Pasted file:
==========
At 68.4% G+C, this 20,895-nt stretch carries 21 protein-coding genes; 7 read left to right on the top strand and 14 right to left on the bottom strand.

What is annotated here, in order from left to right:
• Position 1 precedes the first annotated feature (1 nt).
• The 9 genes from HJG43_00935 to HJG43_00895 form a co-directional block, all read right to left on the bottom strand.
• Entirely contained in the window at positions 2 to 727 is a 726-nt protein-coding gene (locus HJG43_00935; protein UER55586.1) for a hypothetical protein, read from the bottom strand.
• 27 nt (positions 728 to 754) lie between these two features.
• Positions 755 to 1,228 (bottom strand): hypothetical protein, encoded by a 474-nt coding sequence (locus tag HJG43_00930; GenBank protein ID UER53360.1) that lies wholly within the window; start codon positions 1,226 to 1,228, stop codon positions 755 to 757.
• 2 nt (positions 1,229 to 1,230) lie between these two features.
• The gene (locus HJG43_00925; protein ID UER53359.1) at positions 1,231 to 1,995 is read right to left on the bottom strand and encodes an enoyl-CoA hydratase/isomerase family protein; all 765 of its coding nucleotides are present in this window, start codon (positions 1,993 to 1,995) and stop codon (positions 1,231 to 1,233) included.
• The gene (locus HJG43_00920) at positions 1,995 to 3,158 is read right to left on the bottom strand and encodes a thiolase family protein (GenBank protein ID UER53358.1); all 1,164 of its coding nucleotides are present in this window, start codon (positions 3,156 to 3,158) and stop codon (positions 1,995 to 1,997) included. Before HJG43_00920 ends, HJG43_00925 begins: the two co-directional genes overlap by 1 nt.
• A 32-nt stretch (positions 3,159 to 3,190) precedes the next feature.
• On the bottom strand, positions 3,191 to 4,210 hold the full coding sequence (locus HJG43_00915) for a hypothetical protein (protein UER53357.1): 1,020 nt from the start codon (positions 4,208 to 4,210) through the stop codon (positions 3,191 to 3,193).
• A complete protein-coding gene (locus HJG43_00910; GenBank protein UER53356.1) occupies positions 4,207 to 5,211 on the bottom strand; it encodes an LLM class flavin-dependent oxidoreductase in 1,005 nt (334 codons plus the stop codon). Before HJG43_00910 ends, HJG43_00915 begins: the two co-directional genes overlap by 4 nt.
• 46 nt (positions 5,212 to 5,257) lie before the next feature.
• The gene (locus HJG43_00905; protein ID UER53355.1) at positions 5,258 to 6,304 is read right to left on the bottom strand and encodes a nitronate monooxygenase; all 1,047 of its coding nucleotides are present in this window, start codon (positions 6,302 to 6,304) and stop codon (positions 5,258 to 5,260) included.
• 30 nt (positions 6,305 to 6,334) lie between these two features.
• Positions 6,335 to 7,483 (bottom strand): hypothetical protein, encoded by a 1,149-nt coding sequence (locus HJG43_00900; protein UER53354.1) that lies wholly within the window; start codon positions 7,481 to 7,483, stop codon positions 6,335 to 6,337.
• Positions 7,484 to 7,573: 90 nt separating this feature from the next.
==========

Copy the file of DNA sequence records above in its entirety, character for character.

At 68.4% G+C, this 20,895-nt stretch carries 21 protein-coding genes; 7 read left to right on the top strand and 14 right to left on the bottom strand.

What is annotated here, in order from left to right:
• Position 1 precedes the first annotated feature (1 nt).
• The 9 genes from HJG43_00935 to HJG43_00895 form a co-directional block, all read right to left on the bottom strand.
• Entirely contained in the window at positions 2 to 727 is a 726-nt protein-coding gene (locus HJG43_00935; protein UER55586.1) for a hypothetical protein, read from the bottom strand.
• 27 nt (positions 728 to 754) lie between these two features.
• Positions 755 to 1,228 (bottom strand): hypothetical protein, encoded by a 474-nt coding sequence (locus tag HJG43_00930; GenBank protein ID UER53360.1) that lies wholly within the window; start codon positions 1,226 to 1,228, stop codon positions 755 to 757.
• 2 nt (positions 1,229 to 1,230) lie between these two features.
• The gene (locus HJG43_00925; protein ID UER53359.1) at positions 1,231 to 1,995 is read right to left on the bottom strand and encodes an enoyl-CoA hydratase/isomerase family protein; all 765 of its coding nucleotides are present in this window, start codon (positions 1,993 to 1,995) and stop codon (positions 1,231 to 1,233) included.
• The gene (locus HJG43_00920) at positions 1,995 to 3,158 is read right to left on the bottom strand and encodes a thiolase family protein (GenBank protein ID UER53358.1); all 1,164 of its coding nucleotides are present in this window, start codon (positions 3,156 to 3,158) and stop codon (positions 1,995 to 1,997) included. Before HJG43_00920 ends, HJG43_00925 begins: the two co-directional genes overlap by 1 nt.
• A 32-nt stretch (positions 3,159 to 3,190) precedes the next feature.
• On the bottom strand, positions 3,191 to 4,210 hold the full coding sequence (locus HJG43_00915) for a hypothetical protein (protein UER53357.1): 1,020 nt from the start codon (positions 4,208 to 4,210) through the stop codon (positions 3,191 to 3,193).
• A complete protein-coding gene (locus HJG43_00910; GenBank protein UER53356.1) occupies positions 4,207 to 5,211 on the bottom strand; it encodes an LLM class flavin-dependent oxidoreductase in 1,005 nt (334 codons plus the stop codon). Before HJG43_00910 ends, HJG43_00915 begins: the two co-directional genes overlap by 4 nt.
• 46 nt (positions 5,212 to 5,257) lie before the next feature.
• The gene (locus HJG43_00905; protein ID UER53355.1) at positions 5,258 to 6,304 is read right to left on the bottom strand and encodes a nitronate monooxygenase; all 1,047 of its coding nucleotides are present in this window, start codon (positions 6,302 to 6,304) and stop codon (positions 5,258 to 5,260) included.
• 30 nt (positions 6,305 to 6,334) lie between these two features.
• Positions 6,335 to 7,483 (bottom strand): hypothetical protein, encoded by a 1,149-nt coding sequence (locus HJG43_00900; protein UER53354.1) that lies wholly within the window; start codon positions 7,481 to 7,483, stop codon positions 6,335 to 6,337.
• Positions 7,484 to 7,573: 90 nt separating this feature from the next.